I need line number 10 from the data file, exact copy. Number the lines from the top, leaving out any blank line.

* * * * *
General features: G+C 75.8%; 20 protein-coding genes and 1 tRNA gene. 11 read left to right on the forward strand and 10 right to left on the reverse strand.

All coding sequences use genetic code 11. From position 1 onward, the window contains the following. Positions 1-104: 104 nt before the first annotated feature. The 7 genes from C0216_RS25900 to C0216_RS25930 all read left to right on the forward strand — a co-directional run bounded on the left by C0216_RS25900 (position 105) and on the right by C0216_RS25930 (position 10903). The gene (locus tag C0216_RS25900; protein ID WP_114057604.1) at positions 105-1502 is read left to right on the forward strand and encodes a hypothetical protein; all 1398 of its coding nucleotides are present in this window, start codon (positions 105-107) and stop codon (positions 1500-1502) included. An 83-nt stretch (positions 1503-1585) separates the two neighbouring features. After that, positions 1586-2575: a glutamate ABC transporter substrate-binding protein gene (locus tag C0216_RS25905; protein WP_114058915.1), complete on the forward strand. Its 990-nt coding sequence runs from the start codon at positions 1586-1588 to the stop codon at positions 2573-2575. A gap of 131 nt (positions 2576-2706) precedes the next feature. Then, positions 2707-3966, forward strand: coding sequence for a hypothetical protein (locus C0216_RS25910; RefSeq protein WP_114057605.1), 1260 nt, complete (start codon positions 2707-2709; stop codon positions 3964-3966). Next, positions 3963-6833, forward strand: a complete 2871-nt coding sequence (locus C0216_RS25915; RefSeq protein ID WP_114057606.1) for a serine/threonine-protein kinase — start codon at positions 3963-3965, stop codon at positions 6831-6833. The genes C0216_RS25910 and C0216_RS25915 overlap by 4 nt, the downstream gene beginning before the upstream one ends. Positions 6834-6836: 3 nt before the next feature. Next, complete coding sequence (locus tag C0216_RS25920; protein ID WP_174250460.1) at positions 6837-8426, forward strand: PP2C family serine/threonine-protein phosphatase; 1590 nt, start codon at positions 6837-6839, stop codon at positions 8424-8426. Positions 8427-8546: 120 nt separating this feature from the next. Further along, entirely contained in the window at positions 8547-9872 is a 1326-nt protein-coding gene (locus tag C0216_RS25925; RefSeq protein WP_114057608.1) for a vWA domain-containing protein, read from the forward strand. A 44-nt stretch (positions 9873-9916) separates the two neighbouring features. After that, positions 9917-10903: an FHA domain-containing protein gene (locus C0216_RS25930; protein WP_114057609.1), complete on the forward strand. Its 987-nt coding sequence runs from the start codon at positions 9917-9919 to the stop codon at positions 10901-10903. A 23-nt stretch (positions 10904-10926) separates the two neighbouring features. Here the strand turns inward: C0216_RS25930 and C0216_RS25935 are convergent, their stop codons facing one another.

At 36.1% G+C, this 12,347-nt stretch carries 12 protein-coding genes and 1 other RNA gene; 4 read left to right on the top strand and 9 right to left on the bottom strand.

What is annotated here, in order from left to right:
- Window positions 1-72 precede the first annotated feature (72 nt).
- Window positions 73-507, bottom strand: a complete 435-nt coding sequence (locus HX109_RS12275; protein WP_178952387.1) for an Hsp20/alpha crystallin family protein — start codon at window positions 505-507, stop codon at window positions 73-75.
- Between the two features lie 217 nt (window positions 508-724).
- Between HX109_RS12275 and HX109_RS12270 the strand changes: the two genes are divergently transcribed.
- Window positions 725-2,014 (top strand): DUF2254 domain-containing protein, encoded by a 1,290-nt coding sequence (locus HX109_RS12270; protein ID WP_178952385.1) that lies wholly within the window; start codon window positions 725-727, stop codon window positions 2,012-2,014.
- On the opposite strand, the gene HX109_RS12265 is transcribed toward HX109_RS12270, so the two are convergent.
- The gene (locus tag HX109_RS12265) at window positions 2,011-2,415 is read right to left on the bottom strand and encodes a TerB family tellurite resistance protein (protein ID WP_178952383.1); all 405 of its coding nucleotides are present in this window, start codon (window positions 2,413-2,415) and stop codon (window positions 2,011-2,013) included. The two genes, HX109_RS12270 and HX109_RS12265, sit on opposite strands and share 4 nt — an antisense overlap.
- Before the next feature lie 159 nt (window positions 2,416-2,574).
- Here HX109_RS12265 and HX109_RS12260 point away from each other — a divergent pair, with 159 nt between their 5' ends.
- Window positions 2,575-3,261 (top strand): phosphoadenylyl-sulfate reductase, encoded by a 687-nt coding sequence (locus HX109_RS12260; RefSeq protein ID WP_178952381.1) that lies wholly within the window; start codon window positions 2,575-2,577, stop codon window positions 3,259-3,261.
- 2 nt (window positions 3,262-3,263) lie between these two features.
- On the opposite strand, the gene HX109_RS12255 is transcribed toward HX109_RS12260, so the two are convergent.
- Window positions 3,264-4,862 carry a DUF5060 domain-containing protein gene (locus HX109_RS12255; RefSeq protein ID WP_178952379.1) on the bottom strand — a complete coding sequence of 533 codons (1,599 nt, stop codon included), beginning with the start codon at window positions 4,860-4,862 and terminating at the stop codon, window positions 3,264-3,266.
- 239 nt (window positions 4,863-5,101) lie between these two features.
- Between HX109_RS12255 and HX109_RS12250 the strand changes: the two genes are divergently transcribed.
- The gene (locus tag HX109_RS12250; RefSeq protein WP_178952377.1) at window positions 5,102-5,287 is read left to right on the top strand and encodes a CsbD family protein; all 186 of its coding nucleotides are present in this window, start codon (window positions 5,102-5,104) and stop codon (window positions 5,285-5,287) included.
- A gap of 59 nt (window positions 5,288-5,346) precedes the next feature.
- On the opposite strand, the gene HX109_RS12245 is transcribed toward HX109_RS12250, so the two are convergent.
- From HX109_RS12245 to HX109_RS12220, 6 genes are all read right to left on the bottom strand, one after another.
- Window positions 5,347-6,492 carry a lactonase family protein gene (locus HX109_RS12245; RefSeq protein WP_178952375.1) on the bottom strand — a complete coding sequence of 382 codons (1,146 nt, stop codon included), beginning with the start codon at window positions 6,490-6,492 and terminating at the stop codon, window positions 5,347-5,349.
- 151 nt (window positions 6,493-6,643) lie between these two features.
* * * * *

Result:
- On the opposite strand, the gene HX109_RS12265 is transcribed toward HX109_RS12270, so the two are convergent.